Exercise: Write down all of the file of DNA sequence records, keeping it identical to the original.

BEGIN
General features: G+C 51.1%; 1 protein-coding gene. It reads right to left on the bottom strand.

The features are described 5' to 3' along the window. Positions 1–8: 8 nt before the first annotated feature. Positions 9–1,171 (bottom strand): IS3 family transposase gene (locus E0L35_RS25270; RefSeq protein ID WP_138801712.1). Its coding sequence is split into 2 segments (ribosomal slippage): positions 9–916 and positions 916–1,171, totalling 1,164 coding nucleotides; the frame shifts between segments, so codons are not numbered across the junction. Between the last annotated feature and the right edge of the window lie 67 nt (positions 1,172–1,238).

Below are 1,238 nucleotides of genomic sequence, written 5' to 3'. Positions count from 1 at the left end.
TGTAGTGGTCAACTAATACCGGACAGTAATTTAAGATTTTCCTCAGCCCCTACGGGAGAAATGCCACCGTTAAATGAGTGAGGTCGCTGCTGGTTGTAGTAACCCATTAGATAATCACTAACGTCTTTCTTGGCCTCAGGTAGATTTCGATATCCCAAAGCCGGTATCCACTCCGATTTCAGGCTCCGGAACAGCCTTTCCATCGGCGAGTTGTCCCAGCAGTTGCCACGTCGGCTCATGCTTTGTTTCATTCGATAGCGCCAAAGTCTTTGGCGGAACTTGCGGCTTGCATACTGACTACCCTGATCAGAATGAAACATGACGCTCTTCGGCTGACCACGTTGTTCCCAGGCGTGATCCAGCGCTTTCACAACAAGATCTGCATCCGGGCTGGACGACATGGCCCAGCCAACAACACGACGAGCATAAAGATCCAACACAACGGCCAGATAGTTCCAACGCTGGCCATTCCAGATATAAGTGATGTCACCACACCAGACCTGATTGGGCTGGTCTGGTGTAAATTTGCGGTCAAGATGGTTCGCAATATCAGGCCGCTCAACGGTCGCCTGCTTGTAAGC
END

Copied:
General features: G+C 51.1%; 1 protein-coding gene. It reads right to left on the bottom strand.

The features are described 5' to 3' along the window. Positions 1–8: 8 nt before the first annotated feature. Positions 9–1,171 (bottom strand): IS3 family transposase gene (locus E0L35_RS25270; RefSeq protein ID WP_138801712.1). Its coding sequence is split into 2 segments (ribosomal slippage): positions 9–916 and positions 916–1,171, totalling 1,164 coding nucleotides; the frame shifts between segments, so codons are not numbered across the junction. Between the last annotated feature and the right edge of the window lie 67 nt (positions 1,172–1,238).

Below are 1,238 nucleotides of genomic sequence, written 5' to 3'. Positions count from 1 at the left end.
TGTAGTGGTCAACTAATACCGGACAGTAATTTAAGATTTTCCTCAGCCCCTACGGGAGAAATGCCACCGTTAAATGAGTGAGGTCGCTGCTGGTTGTAGTAACCCATTAGATAATCACTAACGTCTTTCTTGGCCTCAGGTAGATTTCGATATCCCAAAGCCGGTATCCACTCCGATTTCAGGCTCCGGAACAGCCTTTCCATCGGCGAGTTGTCCCAGCAGTTGCCACGTCGGCTCATGCTTTGTTTCATTCGATAGCGCCAAAGTCTTTGGCGGAACTTGCGGCTTGCATACTGACTACCCTGATCAGAATGAAACATGACGCTCTTCGGCTGACCACGTTGTTCCCAGGCGTGATCCAGCGCTTTCACAACAAGATCTGCATCCGGGCTGGACGACATGGCCCAGCCAACAACACGACGAGCATAAAGATCCAACACAACGGCCAGATAGTTCCAACGCTGGCCATTCCAGATATAAGTGATGTCACCACACCAGACCTGATTGGGCTGGTCTGGTGTAAATTTGCGGTCAAGATGGTTCGCAATATCAGGCCGCTCAACGGTCGCCTGCTTGTAAGC